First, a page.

Lesson Title: Bent Out of Joint!
Curriculum Area: Science
Technology Strand: Uses technology but does not address a technology strand
Grade Level: 3
 
Essential Question: What are the 3 main skeletal joints in our bodies, and how does each function?
 
A Activity Summary Through the use of visual displays in Microsoft PowerPoint, posters, and overheads, and hands-on exploration of common household items and/or toys, the students will be able to identify and describe the functions of 3 types of skeletal joints of the body in order to understand how their bodies move.
C Curriculum Science
4.03 Describe the functions of different types of joints:
  • hinge
  • ball and socket
  • gliding.
T Technology Uses technology but does not address a technology strand
 
 
Activating Strategies
Talking Drawings:
Give students 1 minute to close their eyes and think about the different ways the body moves. Then give students an additional 2 minutes to draw what they saw in their minds in the space below #1 on the "Talking Drawing" worksheet (see below). Once they are done with their drawings, students turn to their shoulder partners (who they sit next to) and share their drawings. Partners stand up back-to-back when they are finished as a signal for the teacher. Once the class is finished or the teacher calls time, students then share with the class what their partners drew to promote active listening. Get the students to spread out throughout the room and have students move their bodies in as many ways as they can while staying in place.
 
Technology Vocabulary: 
Detailed Technology Instructions:
 
Cognitive Teaching Strategies
1. Use the PowerPoint slide show or print the slides to be displayed on an overhead projector or for creating poster-sized displays.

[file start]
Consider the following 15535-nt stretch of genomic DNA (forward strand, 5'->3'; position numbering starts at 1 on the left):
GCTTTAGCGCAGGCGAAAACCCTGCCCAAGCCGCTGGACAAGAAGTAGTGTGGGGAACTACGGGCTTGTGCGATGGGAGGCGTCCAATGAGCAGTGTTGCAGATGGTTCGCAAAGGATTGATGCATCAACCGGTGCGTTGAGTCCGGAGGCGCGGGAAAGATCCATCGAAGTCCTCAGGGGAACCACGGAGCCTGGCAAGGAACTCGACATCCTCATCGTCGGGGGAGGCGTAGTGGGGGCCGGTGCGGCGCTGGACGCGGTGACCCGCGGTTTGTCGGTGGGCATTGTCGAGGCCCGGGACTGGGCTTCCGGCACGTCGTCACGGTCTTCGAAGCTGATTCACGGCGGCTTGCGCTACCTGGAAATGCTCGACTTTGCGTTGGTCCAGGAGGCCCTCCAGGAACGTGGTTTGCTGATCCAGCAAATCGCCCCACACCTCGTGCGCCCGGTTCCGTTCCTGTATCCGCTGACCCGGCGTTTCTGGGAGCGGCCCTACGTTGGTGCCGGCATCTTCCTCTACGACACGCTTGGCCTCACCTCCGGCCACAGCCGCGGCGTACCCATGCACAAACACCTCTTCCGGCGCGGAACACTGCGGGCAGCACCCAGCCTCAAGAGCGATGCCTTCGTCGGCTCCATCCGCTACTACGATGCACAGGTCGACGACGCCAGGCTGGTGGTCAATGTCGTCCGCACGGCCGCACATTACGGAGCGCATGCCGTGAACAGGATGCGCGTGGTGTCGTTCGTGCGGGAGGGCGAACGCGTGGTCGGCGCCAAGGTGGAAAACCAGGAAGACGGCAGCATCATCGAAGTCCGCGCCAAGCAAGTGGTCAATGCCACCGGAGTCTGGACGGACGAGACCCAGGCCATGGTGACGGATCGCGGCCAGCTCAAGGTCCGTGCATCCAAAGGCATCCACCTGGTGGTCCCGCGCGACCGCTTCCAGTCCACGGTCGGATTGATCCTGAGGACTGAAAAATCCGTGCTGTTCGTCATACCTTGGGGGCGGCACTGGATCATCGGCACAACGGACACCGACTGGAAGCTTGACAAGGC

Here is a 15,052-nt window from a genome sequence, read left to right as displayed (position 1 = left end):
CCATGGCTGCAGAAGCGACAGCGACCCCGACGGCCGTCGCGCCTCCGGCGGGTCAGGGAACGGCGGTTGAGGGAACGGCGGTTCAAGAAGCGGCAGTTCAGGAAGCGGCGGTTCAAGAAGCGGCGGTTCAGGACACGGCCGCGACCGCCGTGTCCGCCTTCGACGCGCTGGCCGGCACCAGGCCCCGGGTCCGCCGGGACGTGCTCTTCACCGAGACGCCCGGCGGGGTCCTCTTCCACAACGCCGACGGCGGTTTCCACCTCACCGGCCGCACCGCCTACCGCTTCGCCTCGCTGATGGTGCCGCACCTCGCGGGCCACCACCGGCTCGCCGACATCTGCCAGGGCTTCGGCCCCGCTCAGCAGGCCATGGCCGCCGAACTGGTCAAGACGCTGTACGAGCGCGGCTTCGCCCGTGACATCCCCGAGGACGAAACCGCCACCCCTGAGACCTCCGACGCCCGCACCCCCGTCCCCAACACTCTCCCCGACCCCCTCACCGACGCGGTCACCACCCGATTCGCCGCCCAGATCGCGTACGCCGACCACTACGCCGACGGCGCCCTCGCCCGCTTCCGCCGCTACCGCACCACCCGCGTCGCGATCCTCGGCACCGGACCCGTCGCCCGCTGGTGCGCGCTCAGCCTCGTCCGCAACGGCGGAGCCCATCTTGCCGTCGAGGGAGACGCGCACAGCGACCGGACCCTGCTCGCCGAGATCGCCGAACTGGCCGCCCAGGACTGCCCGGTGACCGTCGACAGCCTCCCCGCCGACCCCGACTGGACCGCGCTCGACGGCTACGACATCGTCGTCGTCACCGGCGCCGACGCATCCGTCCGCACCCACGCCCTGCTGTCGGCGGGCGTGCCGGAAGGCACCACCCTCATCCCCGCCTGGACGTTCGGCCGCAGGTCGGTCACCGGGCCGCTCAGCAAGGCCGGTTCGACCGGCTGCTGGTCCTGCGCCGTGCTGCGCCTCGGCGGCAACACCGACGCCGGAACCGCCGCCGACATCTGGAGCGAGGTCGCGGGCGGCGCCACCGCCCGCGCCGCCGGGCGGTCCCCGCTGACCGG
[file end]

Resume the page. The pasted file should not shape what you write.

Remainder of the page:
2. Bring common objects from home to allow for hands-on learning and making connections.  Objects I use include: 
  • a toy tractor and a cabinet hinge to demonstrate the hinge joint
  • a universal ball-and-socket ratchet wrench connector to demonstrate the ball-and-socket joint
  • two wooden blocks to demonstrate the gliding joints

3. Whatever method you use, be sure to be able to cover up the picture of the actual skeletal joint easily in order to prompt the students to guess the answers.  For example, refer to the picture of the hinge, as well as to the objects from home with hinged joints and ask, Which part of the body moves in a similar way? Uncover the picture of the hinge-joint and the bullet statements and, using the objects as well as the students using their bodies, demonstrate how and why the joints are hinged.  Repeat these steps for each of the joints. 

(You will need to teach the students how to insert a floppy disk, turn the camera on, zoom in and out, and preview the pictures before the next step.  They should also be given floppy disks on which to write their names.)

4. With shoulder partners, students take turns using the digital cameras  to take pictures of objects that they search for around the room that are examples of each of the types of joints - not counting the objects used for demonstration. Encourage hands-on use of these objects and encourage the students to use the definitions of the joints to determine what kind of joint the object uses. The following are examples of objects that can be laid around the room to be used for the partner search: 

  • Hinge Joints - hinges of the door, covers of books, toy tractors (dump truck, crane, loaders), folding chair, scissors, hole-puncher (single and 3-ring) 
  • Gliding joints - telescope, telescopic antenna, trombone slide, wheel connectors of a desk chair, toys 
  • Ball & Socket Joints - U-joint (from a car...if you know a mechanic!), camcorder tripod (camera mount), clasps (used in sewing), certain pipe fittings (if you know a plumber!), toys